Erasing memory traces of trauma with eye movement desensitization and reprocessing therapy

With its open access character, the European Journal of Psychotraumatology aims to promote evidence-based treatments around the world, while at the same time welcoming new forms of treatment without losing its critical scientific eye. Eye movement desensitization and reprocessing therapy (EMDR) is by now a well-established treatment for posttraumatic stress disorder (PTSD). There is good evidence for its efficacy and together with trauma-focused cognitive behavioral therapy (TF-CBT) it is considered to be the first-line treatment for PTSD (Bisson, Roberts, Andrew, Cooper, & Lewis, 2013).

All these effective psychotherapies for PTSD have many key elements in common (Schnyder et al., 2015). EMDR is as effective as other forms of trauma-focused psychotherapy (e.g., Nijdam, Gersons, Reitsma, de Jongh, & Olff, 2012) and a recent meta-analysis has shown EMDR even to be slightly superior to TF-CBT for reduction of intrusion and arousal symptoms (Chen, Zhang, Hu, & Liang, 2015). EMDR treatment has also been shown to be efficacious in terms of symptom reduction in refugee populations (Ter Heide, 2011; Acarturk et al., 2016; Mooren, Van de Schoot, de Jongh, & Kleber, 2016) and in survivors of childhood abuse (Ehring et al., 2014). However, some debate still exists about its mechanisms of action (Elofsson, von Schèele, Theorell, & Söndergaard, 2008; Engelhard, 2012; Landin-Romero et al., 2013; Shapiro, 2014).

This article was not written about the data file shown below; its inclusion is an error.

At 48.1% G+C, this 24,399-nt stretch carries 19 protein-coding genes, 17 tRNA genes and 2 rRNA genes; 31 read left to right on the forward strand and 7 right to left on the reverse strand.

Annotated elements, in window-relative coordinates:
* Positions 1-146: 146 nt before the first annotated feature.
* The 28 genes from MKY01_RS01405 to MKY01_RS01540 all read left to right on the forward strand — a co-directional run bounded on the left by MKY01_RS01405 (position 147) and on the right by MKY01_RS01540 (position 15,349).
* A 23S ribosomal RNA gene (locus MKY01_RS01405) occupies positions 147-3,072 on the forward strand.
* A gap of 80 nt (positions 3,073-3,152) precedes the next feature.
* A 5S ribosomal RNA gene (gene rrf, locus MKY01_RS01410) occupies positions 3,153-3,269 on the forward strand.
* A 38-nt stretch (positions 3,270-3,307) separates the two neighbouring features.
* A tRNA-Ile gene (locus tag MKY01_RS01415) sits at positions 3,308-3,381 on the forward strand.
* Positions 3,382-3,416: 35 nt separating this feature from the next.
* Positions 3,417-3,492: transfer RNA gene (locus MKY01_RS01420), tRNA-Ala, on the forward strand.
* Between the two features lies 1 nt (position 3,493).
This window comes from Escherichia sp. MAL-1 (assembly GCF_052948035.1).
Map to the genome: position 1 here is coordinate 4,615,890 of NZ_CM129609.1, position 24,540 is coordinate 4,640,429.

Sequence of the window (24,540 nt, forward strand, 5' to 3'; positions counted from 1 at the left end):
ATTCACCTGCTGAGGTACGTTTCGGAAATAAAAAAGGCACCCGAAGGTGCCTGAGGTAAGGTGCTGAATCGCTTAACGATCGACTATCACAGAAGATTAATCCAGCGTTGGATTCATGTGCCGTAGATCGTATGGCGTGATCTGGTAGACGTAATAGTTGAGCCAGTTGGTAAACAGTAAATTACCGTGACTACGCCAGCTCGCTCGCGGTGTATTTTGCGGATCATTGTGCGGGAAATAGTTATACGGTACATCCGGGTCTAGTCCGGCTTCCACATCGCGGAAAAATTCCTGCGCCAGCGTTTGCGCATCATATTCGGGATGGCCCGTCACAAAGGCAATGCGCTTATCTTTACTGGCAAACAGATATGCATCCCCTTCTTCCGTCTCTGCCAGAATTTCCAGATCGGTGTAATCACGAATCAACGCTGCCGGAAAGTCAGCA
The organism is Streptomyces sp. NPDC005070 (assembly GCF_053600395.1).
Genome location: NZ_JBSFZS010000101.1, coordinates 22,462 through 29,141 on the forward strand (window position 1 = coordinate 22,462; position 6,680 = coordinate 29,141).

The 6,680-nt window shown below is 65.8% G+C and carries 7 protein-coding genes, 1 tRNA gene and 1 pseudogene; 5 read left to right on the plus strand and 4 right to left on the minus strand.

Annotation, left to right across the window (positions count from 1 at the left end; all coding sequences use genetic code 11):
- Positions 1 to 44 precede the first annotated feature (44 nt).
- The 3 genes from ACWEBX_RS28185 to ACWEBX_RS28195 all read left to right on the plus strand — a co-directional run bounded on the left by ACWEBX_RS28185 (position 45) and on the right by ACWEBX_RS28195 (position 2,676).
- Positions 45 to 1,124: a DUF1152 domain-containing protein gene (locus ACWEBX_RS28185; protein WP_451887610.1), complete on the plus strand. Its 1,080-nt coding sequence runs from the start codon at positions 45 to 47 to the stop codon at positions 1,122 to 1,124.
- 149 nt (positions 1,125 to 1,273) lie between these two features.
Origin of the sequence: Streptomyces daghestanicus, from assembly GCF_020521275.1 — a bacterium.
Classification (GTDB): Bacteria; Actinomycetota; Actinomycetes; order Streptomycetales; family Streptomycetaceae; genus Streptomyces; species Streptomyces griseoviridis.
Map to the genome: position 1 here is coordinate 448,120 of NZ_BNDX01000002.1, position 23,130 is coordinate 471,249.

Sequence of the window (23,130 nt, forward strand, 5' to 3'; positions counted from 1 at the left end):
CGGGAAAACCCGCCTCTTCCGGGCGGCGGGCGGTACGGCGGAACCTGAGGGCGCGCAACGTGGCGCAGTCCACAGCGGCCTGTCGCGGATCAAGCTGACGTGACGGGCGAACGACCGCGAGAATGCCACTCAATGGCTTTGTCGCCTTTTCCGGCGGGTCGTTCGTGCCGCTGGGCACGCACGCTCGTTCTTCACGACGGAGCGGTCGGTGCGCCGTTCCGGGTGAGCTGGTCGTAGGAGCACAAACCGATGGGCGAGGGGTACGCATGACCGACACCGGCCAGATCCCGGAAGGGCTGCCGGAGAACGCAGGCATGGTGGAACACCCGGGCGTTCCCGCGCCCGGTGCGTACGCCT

Mirjam J. Nijdam, & Miranda Olff | 2016
In: European journal of psychotraumatology, ISSN 2000-8066 | 7 | 1 | 32545